NASA has chosen nine research proposals from government, industry and academic institutions that seek to study the sun and space environment.
The agency said Friday proposals under the Explorers Program include five Heliophysics Small Explorer missions that will receive $1.25 million each to conduct an 11-month concept study as well as two Explorer Missions of Opportunity Small Complete Missions that will get $400,000 each for an 11-month effort.
The proposals involve investigations on terrestrial weather in the near-Earth space environment; magnetic energy; solar wind; and heating and energy released in the solar atmosphere.
Paul Hertz, director of NASA’s astrophysics division, said the proposed studies will help uncover mysteries on the Sun’s corona, the solar wind and the Earth’s atmosphere and magnetosphere.
The five Heliophysics Small Explorer missions are:
- Mechanisms of Energetic Mass Ejection – eXplorer, led by NASA Goddard Space Flight Center’s Thomas Moore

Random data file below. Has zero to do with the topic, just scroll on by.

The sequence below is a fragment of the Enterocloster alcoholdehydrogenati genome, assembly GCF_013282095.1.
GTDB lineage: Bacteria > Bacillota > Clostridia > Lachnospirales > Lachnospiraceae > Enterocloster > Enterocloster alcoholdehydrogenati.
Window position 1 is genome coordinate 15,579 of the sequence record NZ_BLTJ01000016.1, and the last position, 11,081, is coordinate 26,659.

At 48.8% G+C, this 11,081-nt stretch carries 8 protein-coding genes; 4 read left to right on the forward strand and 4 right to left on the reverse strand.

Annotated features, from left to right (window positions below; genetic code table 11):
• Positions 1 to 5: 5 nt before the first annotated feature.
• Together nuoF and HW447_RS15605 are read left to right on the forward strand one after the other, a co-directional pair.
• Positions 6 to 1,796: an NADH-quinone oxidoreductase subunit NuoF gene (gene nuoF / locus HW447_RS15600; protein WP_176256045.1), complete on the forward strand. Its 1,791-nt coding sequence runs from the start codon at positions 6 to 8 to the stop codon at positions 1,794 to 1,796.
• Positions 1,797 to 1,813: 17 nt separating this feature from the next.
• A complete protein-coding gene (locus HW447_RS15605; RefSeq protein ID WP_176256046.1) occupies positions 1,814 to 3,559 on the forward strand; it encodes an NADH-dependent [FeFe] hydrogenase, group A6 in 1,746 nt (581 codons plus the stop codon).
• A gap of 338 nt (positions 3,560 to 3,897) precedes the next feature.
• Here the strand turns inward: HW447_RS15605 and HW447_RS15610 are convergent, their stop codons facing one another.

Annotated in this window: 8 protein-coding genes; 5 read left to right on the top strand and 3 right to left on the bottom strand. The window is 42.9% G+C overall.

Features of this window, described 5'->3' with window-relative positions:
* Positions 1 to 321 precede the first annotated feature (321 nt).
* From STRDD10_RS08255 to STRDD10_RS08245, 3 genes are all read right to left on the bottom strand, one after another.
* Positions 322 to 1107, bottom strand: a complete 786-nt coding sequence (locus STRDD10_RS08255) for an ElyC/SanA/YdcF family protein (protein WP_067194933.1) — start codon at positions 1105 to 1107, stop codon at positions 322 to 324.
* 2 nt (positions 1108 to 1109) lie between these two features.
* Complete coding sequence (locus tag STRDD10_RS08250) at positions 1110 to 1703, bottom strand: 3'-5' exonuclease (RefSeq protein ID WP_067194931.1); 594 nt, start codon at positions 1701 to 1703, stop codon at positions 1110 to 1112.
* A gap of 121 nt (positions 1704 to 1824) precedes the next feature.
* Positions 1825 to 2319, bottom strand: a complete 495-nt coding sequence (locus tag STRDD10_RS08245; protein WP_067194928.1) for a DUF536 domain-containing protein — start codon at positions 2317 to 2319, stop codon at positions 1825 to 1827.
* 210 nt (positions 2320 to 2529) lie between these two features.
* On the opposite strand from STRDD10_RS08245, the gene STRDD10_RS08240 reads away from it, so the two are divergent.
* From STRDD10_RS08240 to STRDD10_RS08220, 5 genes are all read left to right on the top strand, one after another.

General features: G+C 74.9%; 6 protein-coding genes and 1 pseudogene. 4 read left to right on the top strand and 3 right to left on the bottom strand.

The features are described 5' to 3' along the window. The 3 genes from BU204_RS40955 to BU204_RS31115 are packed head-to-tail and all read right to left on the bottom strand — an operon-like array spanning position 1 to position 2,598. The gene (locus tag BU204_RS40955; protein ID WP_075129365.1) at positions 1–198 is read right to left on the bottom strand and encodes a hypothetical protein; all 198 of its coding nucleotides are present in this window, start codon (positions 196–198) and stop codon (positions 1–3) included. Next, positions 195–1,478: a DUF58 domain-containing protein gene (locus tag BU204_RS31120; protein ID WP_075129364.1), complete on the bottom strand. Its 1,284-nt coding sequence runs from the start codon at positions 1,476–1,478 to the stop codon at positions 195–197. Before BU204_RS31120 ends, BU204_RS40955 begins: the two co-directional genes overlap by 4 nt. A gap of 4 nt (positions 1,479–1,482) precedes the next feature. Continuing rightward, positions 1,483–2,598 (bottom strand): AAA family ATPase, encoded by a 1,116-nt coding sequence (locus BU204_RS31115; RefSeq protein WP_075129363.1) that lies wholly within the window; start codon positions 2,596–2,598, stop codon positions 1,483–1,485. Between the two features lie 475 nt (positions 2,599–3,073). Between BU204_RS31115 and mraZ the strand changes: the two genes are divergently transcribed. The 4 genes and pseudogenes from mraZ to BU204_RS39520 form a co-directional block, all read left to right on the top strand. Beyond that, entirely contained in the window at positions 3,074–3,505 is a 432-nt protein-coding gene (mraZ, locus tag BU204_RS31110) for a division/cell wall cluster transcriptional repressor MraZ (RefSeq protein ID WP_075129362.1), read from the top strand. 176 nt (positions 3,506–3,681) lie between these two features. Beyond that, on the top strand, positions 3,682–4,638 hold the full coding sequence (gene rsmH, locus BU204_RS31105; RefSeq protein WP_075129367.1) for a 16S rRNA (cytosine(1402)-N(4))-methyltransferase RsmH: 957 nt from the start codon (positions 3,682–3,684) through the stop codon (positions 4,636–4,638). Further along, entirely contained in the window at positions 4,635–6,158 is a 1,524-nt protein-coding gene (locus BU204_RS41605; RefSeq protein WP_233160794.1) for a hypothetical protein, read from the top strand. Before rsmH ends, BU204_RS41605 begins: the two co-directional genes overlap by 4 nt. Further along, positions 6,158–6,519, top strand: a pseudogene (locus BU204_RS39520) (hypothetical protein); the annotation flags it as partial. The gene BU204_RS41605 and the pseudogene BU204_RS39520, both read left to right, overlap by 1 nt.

- Focusing Optics X-ray Solar Imager, led by Goddard’s Steven Christe
- Multi-Slit Solar Explorer, led by Lockheed Martin’s Ted Tarbell
- Tandem Reconnection and Cusp Electrodynamics Reconnaissance Satellites, led by Craig Kletzing at the University of Iowa
- Polarimeter to Unify the Corona and Heliosphere, led by Craig DeForest at Southwest Research Institute
The chosen Mission of Opportunity SCMs are:
- Sun Radio Interferometer Space Experiment, headed by Justin Kasper at the University of Michigan in Ann Arbor
- Atmospheric Waves Experiment, led by Michael Taylor at Utah State University Research Foundation
The selected proposals also include a partner mission of opportunity dubbed “U.S. Contributions to the THOR mission” that will support the Turbulence Heating ObserveR program, which is one of four proposed missions currently under consideration by the European Space Agency.
NASA will also fund a mission of opportunity SCM titled “Coronal Spectrographic Imager in the Extreme ultraviolet” that qualifies for scientific implementation but requires further technological development of instrumentation.